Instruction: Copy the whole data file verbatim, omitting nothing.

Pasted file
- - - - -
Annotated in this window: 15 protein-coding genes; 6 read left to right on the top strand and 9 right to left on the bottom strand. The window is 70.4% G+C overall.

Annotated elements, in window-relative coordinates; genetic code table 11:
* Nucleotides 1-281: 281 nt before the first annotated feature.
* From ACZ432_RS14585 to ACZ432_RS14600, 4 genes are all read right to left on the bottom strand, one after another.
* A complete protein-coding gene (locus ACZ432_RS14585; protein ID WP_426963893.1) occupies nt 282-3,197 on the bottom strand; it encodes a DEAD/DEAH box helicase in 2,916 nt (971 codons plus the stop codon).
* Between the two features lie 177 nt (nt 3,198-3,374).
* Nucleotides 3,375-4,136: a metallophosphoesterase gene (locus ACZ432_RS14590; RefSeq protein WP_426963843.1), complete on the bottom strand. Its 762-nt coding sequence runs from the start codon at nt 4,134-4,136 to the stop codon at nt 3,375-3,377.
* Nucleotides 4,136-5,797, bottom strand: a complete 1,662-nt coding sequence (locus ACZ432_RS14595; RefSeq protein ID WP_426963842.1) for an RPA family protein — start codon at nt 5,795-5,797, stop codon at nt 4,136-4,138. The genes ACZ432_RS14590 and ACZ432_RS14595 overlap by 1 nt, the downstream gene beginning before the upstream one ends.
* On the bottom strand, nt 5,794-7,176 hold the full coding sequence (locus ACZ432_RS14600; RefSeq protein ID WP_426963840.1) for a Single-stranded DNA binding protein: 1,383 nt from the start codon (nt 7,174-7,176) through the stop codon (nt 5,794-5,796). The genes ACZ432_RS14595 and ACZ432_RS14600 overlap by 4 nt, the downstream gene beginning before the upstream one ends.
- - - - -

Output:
Annotated in this window: 15 protein-coding genes; 6 read left to right on the top strand and 9 right to left on the bottom strand. The window is 70.4% G+C overall.

Annotated elements, in window-relative coordinates; genetic code table 11:
* Nucleotides 1-281: 281 nt before the first annotated feature.
* From ACZ432_RS14585 to ACZ432_RS14600, 4 genes are all read right to left on the bottom strand, one after another.
* A complete protein-coding gene (locus ACZ432_RS14585; protein ID WP_426963893.1) occupies nt 282-3,197 on the bottom strand; it encodes a DEAD/DEAH box helicase in 2,916 nt (971 codons plus the stop codon).
* Between the two features lie 177 nt (nt 3,198-3,374).
* Nucleotides 3,375-4,136: a metallophosphoesterase gene (locus ACZ432_RS14590; RefSeq protein WP_426963843.1), complete on the bottom strand. Its 762-nt coding sequence runs from the start codon at nt 4,134-4,136 to the stop codon at nt 3,375-3,377.
* Nucleotides 4,136-5,797, bottom strand: a complete 1,662-nt coding sequence (locus ACZ432_RS14595; RefSeq protein ID WP_426963842.1) for an RPA family protein — start codon at nt 5,795-5,797, stop codon at nt 4,136-4,138. The genes ACZ432_RS14590 and ACZ432_RS14595 overlap by 1 nt, the downstream gene beginning before the upstream one ends.
* On the bottom strand, nt 5,794-7,176 hold the full coding sequence (locus ACZ432_RS14600; RefSeq protein ID WP_426963840.1) for a Single-stranded DNA binding protein: 1,383 nt from the start codon (nt 7,174-7,176) through the stop codon (nt 5,794-5,796). The genes ACZ432_RS14595 and ACZ432_RS14600 overlap by 4 nt, the downstream gene beginning before the upstream one ends.